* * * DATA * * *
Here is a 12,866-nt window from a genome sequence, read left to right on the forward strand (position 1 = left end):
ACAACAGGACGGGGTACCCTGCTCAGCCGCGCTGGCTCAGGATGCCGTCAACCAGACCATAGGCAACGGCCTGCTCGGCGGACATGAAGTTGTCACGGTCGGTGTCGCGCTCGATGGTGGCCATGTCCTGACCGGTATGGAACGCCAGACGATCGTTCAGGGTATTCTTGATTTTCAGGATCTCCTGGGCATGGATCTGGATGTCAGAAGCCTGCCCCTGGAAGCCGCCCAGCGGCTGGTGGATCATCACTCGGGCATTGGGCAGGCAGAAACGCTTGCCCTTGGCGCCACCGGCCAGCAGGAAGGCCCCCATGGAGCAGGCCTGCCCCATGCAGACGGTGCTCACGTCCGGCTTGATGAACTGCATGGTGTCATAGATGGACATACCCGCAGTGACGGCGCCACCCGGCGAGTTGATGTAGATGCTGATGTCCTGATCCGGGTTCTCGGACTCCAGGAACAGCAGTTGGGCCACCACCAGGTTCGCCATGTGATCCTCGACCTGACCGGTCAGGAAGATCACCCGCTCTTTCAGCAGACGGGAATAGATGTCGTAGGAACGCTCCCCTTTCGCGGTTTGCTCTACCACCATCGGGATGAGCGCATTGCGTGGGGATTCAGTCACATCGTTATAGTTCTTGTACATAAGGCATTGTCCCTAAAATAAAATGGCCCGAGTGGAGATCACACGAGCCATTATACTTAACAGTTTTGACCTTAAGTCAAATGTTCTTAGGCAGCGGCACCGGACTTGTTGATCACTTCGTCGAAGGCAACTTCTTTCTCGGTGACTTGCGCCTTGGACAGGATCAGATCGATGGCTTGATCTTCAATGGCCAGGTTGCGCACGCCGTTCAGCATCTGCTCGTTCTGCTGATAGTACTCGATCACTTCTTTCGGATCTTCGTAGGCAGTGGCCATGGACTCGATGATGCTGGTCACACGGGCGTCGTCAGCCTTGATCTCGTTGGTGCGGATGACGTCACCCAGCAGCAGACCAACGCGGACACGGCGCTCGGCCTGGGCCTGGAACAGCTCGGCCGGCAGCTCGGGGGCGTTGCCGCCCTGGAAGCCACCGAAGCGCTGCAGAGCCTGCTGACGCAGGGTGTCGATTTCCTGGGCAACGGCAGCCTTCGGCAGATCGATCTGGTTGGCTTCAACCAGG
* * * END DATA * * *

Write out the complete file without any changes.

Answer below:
Here is a 12,866-nt window from a genome sequence, read left to right on the forward strand (position 1 = left end):
ACAACAGGACGGGGTACCCTGCTCAGCCGCGCTGGCTCAGGATGCCGTCAACCAGACCATAGGCAACGGCCTGCTCGGCGGACATGAAGTTGTCACGGTCGGTGTCGCGCTCGATGGTGGCCATGTCCTGACCGGTATGGAACGCCAGACGATCGTTCAGGGTATTCTTGATTTTCAGGATCTCCTGGGCATGGATCTGGATGTCAGAAGCCTGCCCCTGGAAGCCGCCCAGCGGCTGGTGGATCATCACTCGGGCATTGGGCAGGCAGAAACGCTTGCCCTTGGCGCCACCGGCCAGCAGGAAGGCCCCCATGGAGCAGGCCTGCCCCATGCAGACGGTGCTCACGTCCGGCTTGATGAACTGCATGGTGTCATAGATGGACATACCCGCAGTGACGGCGCCACCCGGCGAGTTGATGTAGATGCTGATGTCCTGATCCGGGTTCTCGGACTCCAGGAACAGCAGTTGGGCCACCACCAGGTTCGCCATGTGATCCTCGACCTGACCGGTCAGGAAGATCACCCGCTCTTTCAGCAGACGGGAATAGATGTCGTAGGAACGCTCCCCTTTCGCGGTTTGCTCTACCACCATCGGGATGAGCGCATTGCGTGGGGATTCAGTCACATCGTTATAGTTCTTGTACATAAGGCATTGTCCCTAAAATAAAATGGCCCGAGTGGAGATCACACGAGCCATTATACTTAACAGTTTTGACCTTAAGTCAAATGTTCTTAGGCAGCGGCACCGGACTTGTTGATCACTTCGTCGAAGGCAACTTCTTTCTCGGTGACTTGCGCCTTGGACAGGATCAGATCGATGGCTTGATCTTCAATGGCCAGGTTGCGCACGCCGTTCAGCATCTGCTCGTTCTGCTGATAGTACTCGATCACTTCTTTCGGATCTTCGTAGGCAGTGGCCATGGACTCGATGATGCTGGTCACACGGGCGTCGTCAGCCTTGATCTCGTTGGTGCGGATGACGTCACCCAGCAGCAGACCAACGCGGACACGGCGCTCGGCCTGGGCCTGGAACAGCTCGGCCGGCAGCTCGGGGGCGTTGCCGCCCTGGAAGCCACCGAAGCGCTGCAGAGCCTGCTGACGCAGGGTGTCGATTTCCTGGGCAACGGCAGCCTTCGGCAGATCGATCTGGTTGGCTTCAACCAGG